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Claims(18)
What is claimed is:
1. A user interface for at least one browser terminal, as well as an entertainment system, a TV or a telephone, each said terminal providing users interface to browser software applications, said software comprising browser functions not found on a standard computer keyboard and keyboard functions that are found on a standard computer keyboard, comprising:
a pocket-sized keypad for accepting user input to at least one browser terminal, comprising:
a pocket-sized housing further having a face and a plurality of touch-sensitive switches disbursed across said face to accept user input to select said browser functions, as well as to select TVpad functions, Phonepad functions, Digitalpad functions and Appliancepad functions;
at least one pointer device located on said housing.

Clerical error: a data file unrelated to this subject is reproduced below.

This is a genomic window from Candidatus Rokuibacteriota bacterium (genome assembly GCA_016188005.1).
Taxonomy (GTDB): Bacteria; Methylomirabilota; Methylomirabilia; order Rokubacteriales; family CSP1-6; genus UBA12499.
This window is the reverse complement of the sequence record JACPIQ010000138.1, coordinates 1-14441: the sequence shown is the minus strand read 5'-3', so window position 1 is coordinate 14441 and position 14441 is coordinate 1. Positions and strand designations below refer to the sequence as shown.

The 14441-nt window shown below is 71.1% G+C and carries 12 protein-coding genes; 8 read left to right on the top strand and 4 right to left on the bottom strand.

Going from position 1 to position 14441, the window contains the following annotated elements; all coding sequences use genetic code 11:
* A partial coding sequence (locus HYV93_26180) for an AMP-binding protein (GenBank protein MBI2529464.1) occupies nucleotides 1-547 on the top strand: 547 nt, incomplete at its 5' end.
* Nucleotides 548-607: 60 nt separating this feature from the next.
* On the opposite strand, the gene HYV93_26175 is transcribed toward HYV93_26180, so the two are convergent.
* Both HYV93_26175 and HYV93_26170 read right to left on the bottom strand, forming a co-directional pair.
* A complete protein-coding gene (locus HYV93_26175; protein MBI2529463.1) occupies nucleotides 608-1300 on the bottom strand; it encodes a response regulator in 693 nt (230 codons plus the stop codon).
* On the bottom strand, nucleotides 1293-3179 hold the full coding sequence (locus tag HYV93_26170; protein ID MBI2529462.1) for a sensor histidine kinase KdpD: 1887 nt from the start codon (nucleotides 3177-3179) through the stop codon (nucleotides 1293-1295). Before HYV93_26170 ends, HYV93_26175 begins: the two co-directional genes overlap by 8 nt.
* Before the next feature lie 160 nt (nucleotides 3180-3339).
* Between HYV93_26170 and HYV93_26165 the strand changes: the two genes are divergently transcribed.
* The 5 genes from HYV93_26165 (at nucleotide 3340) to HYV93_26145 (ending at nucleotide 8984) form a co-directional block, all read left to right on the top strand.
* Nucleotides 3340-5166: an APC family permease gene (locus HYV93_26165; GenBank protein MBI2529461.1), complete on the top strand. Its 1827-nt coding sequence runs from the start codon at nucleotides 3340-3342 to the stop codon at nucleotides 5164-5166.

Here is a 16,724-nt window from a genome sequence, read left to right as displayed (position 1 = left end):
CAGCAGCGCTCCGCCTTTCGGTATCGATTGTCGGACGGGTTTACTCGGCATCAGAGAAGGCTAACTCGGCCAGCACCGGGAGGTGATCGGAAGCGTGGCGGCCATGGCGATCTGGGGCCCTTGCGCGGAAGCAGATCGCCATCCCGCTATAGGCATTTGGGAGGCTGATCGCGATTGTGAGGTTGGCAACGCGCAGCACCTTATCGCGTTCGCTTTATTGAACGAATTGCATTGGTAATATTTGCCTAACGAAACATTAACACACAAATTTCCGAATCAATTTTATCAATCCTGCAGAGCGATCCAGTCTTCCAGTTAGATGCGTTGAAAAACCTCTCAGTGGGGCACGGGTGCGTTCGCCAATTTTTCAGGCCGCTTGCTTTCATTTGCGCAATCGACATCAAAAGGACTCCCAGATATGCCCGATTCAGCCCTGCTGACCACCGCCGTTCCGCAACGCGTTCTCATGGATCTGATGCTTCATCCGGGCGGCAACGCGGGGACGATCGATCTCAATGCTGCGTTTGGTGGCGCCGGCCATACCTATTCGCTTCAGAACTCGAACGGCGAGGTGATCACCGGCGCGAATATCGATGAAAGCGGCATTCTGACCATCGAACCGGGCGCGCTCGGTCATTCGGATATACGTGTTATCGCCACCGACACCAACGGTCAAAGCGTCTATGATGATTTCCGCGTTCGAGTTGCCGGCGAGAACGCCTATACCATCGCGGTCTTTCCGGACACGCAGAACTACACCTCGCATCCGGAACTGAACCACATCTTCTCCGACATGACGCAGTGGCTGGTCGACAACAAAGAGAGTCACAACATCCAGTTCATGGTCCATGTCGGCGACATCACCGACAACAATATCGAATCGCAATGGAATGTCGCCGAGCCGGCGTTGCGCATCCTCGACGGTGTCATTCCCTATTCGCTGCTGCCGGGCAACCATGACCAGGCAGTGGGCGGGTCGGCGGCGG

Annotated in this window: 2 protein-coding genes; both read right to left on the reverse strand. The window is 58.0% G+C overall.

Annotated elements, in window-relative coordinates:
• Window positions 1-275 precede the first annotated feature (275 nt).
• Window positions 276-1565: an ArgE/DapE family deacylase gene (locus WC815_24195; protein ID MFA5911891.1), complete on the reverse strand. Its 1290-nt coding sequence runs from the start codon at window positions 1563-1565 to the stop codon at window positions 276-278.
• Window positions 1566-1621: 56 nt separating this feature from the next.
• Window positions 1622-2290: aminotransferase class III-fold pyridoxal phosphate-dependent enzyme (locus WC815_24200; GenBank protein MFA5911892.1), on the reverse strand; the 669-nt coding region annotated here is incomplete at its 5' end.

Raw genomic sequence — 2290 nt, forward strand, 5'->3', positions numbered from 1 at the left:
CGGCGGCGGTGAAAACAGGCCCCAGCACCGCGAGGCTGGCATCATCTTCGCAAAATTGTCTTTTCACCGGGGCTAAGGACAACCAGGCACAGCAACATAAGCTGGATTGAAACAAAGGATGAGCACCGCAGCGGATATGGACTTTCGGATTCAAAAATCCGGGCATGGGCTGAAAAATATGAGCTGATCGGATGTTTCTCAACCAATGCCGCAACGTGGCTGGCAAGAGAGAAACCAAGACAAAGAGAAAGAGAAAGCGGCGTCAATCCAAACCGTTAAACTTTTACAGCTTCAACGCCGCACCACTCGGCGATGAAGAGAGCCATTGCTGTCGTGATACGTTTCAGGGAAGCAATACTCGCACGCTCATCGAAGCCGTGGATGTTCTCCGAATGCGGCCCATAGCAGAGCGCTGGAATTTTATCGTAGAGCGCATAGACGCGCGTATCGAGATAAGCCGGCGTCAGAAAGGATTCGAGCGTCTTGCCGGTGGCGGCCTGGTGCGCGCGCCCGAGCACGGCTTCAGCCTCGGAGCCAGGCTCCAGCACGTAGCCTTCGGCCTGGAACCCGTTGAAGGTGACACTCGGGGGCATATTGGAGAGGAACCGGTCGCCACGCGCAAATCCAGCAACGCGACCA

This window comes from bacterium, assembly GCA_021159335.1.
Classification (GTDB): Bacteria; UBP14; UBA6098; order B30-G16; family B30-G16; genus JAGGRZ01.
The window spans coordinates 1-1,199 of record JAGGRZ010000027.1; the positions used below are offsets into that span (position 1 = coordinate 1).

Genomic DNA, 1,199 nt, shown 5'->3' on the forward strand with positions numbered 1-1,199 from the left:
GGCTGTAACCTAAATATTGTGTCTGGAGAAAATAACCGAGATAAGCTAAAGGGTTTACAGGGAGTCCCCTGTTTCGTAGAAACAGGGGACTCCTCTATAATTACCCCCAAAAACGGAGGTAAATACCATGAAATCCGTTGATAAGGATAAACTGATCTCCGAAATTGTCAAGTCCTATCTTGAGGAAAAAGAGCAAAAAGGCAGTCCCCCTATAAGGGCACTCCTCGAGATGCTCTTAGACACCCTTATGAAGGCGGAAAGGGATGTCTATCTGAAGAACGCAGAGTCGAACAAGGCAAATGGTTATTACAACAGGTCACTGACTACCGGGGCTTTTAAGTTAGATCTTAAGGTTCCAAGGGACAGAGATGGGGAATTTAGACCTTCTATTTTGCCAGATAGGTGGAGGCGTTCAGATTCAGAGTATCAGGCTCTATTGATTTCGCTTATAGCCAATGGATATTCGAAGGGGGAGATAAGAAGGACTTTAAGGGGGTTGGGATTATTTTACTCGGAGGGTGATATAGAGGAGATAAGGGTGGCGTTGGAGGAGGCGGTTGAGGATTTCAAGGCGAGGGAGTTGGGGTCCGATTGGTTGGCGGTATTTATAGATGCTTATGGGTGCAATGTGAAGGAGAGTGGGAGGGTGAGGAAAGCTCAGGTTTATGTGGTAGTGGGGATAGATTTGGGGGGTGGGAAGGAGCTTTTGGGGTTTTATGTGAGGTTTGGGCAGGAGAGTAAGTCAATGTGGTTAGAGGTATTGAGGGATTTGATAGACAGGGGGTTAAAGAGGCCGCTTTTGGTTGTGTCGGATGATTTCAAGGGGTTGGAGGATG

2. The interface of claim 1, wherein:
said face further comprises a display portion for displaying pertinent messages; and
said interface further comprises a translator for receiving said user input from said keypad and translating said user input into application-specific commands for use by at least one browser terminal, said translator further receives information from at least one browser terminal and translates said received information for use by said keypad.
3. The interface of claim 2, wherein said first communicating means comprises optical transmissions through air.
4. The interface of claim 2, wherein said first communicating means comprises radio frequency signal transmission through air.
5. The system of claim 2, wherein said keypad further comprises touch- or voice-sensitive switches for accepting user input to TVpad functions, Phonepad functions, Digitalpad functions, Appliancepad functions and E-Commercepad functions.